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Box Elder County

Box Elder County

Quick facts
Cool facts
What is the land like?
A bit of prehistory
A bit of history
A bit of economic info

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Quick facts

Area: 5,614 square miles 
County seat: Brigham City
How it got named: Lots of box elder trees there
Main cities/towns: Brigham City, Tremonton, Garland, Perry, Willard  
Economy: agriculture, aerospace/defense
Points of interest: Willard Bay, Crystal Hot Springs, Brigham City Museum and Gallery, Golden Spike National Historic Site, Box Elder LDS Tabernacle in Brigham City, Willard Historic District.

Cool facts


An apple orchard near Brigham City in 1904. Brigham City still is a center of fruit production.

What is the land like?

farm machinery

Dave Peterson's farm, southeast of Tremonton, in 1945.

Box Elder County forms the northwest corner of Utah. This large county is part of the vast Great Basin. It includes the northern part of the Great Salt Lake and the Great Salt Lake Desert. Marshlands surround the place where the Bear River runs into the Great Salt Lake. Some of these form the Bear River National Migratory Bird Refuge.

The Promontory Mountains, Raft River Mountain, Grouse Creek Mountains, and Pilot Range give the county its high points. The valleys contain farmlands (in places where there is enough water), rangelands, and desert.

A bit of prehistory

Hunters and gatherers roamed the area as early as 9,000 years ago. The Fremont Indians lived in this area until about 1200 A.D. Archaeologists have found artifacts from these earliest inhabitants of Box Elder County in caves near the Great Salt Lake (Danger Cave, Promontory Cave, and Hogup Cave) and at Shallow Shelter in the Grouse Creek Mountains.

The closely related Shoshone and Goshute Indians lived in the area for several centuries before contact with Euro-Americans.

A bit of history

During the 1820s and '30s, fur trappers, including Peter Skene Ogden and Joseph R. Walker, explored the eastern and northern parts of the county.


man and ducks

Treating sick ducks at the bird refuge near Brigham City, 1930s. Utah Writers Project photo.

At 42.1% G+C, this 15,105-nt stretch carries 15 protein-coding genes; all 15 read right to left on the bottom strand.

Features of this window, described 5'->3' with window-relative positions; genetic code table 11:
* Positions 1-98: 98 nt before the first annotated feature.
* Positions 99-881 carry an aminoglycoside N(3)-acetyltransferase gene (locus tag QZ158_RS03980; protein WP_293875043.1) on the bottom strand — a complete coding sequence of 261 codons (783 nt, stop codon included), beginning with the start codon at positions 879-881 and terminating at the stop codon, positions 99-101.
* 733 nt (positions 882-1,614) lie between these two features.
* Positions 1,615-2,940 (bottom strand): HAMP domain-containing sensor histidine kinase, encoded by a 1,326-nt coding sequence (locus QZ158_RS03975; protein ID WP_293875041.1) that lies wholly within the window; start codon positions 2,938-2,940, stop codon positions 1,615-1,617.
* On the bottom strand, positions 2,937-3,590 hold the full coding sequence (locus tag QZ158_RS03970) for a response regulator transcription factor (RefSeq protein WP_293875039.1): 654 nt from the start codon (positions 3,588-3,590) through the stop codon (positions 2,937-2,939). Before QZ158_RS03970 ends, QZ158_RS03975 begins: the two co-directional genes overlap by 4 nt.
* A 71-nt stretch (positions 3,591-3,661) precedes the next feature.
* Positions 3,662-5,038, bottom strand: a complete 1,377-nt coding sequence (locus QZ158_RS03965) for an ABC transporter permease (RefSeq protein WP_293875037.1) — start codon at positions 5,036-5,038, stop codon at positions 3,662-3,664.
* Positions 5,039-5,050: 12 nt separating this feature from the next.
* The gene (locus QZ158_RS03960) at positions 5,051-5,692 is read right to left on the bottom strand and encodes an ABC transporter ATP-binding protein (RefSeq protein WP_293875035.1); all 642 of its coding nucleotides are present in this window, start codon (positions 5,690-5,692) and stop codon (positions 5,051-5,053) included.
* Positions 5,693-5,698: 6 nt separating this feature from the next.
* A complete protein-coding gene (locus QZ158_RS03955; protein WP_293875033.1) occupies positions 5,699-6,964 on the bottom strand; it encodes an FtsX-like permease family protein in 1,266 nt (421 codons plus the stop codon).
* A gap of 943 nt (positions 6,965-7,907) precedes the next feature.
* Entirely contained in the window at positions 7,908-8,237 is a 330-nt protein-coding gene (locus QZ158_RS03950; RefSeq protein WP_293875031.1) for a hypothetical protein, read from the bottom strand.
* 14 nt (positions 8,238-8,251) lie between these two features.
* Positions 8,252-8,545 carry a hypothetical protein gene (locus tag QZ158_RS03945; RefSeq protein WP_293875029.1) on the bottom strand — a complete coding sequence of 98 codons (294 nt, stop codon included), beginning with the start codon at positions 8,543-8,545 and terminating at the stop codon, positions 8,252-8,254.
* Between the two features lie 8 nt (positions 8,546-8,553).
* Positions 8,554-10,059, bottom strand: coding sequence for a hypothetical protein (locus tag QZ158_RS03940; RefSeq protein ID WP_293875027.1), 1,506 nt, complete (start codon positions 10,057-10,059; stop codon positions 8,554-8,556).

Permanent white settlement began in 1851, when a group of Mormons took up land in North Willow Creek (Willard).  Brigham City, which later would become an important center of the Mormon cooperative movement, was settled that same year.

The settlers moved into land occupied by the Shoshone Indians, and their presence began to destroy Shoshone food sources. In return, the Indians raided livestock, and sometimes the settlers and Indians fought. These problems continued until July 30, 1863, Territorial Governor James Duane Doty negotiated the Treaty of Box Elder in Brigham City.

In 1856 the territorial legislature created Box Elder County from part of Weber County. Later, in 1880, the legislature divided the water and islands of the Great Salt Lake among Salt Lake, Davis, Weber, Tooele, and Box Elder counties.

Joining of the rails

young woman studying

A student at the Intermountain Indian School at Brigham City studying in her dorm room, c. 1960.

The most significant event in Box Elder history was the “joining of the railroads” on May 10, 1869. The Central Pacific Railroad had built tracks from the west, and the Union Pacific Railroad built tracks from the east.  The two tracks met at Promontory Summit. On May 10, 1869, officials drove a ceremonial “Golden Spike” to finish the first railroad to cross the country from east to west.

Corinne, a feisty non-Mormon boomtown, became the freight transfer point for goods shipped to Idaho and Montana. In July 1870 Corinne residents founded a new political party, the Liberal party, to oppose the Mormon People's party.

A bit of economic info

Agriculture has always played an important role in the economy of Box Elder County. About 40 percent of the county's land is used for farming or ranching. Common crops like hay, grain and alfalfa are still grown. Starting in 1901, many farmers planted sugar beets. Two sugar factories, one in Garland and the other in Brigham City, operated for many years, but they have closed now. Box Elder also has abundant fruit orchards and vegetable crops.


Minuteman ICBM (missile) on the launch pad in Florida, 1960. The first stage--which would launch the missile--was built by Thiokol Chemical Corporation Utah Division.

In 1957, Thiokol Chemical (now Morton-Thiokol) began operating in Brigham City. Morton -Thiokol builds motors for missles and rockets. The company chose to come to Box Elder County because it needed a large desert area for testing its motors. Defense and aerospace have become the most important part of the county's economy.